The Taking Of Pelham 123 Review: Tube’s Company

July 28, 2009 by  
Filed under - Home, Film Reviews

THE TAKING OF PELHAM 123: On general release from Friday 31st July 2009

It is the tube commuter’s worst fear.

“Good afternoon ladies and gentlemen, apologies for the delay. John Travolta has seized control of this train carriage and has requested the sum of $10M in cash in exchange for your lives. We hope to be on the move again shortly”.

Brilliant. Not only are you going to be late for your 2 o’clock meeting, but you might not even make it alive. This hijacker is going to kill a passenger for every minute he doesn’t receive his money past the hour deadline. Nightmare.

It is up to train dispatcher Walter Garber – played by a newly rotund Denzel Washington – to negotiate with Travolta’s Ryder in an effort to spare the lives of the innocent commuters.

But even if Ryder gets the money, how will he and his motley crew possibly escape the long arm of the law?

Tony Scott directs this remake of the 1974 cult classic for the Twitter generation. First of all, don’t even try comparing it to the original. The irreverent charm of the original is hardly ever going to be topped, and anyway this version certainly has its merits.

The wonder of technology has made it a whole different animal. There are sexy Google Earth shots of Manhattan and a 24-style countdown to the deadline (bound to get a few geeks off). The movie’s engagement with technology has makes it seat-moisteningly slick, while the story’s engagement with technology, in a thoroughly modern way, goes as far to develop the plot.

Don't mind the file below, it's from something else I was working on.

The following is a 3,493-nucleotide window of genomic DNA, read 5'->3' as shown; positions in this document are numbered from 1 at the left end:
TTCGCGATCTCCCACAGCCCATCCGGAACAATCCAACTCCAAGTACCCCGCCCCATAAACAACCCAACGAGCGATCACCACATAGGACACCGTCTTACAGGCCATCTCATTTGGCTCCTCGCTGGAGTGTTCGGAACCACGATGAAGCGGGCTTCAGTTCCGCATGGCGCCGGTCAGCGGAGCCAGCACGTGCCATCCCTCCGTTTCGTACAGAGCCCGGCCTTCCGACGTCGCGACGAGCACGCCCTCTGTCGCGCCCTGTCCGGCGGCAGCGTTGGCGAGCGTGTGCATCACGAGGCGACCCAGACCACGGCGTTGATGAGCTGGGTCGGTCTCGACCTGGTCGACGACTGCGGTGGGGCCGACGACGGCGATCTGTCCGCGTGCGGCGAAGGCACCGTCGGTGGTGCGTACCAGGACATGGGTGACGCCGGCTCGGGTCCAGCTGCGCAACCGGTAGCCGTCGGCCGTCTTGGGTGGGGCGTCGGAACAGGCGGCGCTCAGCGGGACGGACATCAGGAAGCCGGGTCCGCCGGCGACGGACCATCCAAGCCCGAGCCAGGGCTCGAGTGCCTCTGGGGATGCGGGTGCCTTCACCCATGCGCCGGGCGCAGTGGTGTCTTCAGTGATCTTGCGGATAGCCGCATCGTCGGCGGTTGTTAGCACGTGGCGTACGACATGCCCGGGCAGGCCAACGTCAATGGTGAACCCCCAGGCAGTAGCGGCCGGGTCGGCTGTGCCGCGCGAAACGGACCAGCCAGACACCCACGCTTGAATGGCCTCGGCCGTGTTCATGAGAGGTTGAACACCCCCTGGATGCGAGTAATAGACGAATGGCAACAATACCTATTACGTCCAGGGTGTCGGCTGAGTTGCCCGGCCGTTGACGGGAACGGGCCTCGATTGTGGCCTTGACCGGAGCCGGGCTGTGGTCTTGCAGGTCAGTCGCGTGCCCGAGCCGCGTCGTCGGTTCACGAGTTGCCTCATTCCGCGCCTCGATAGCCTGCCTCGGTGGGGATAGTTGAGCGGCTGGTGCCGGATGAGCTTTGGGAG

However the plot twists thrown in do feel a little contrived, obviously there to thicken an otherwise dilute storyline. As a result it can be predictable, but this at times can work to its favour. It echoes that irreverent charm and gets the audience on its side.

Where the movie lacks, is its apathetic treatment of the hostages, and a possible source of tension is neglected on this high-octane journey. It seems the film’s concern with artifice overrides its plausibility.

John Travolta as the criminal mastermind isn’t entirely convincing either. With that hairdo, the leathers, the shades and his little beanie, he does look a bit like someone’s Dad in the grips of a mid-life crisis.

By no means however is The Taking of Pelham 123 a wasted couple of hours if you can resist comparing it to the original. It’s nice to look at, funny at times and it’s just enough removed from reality so as to not put you off getting the tube home. Jolly good fun.



Leonie Mercedes

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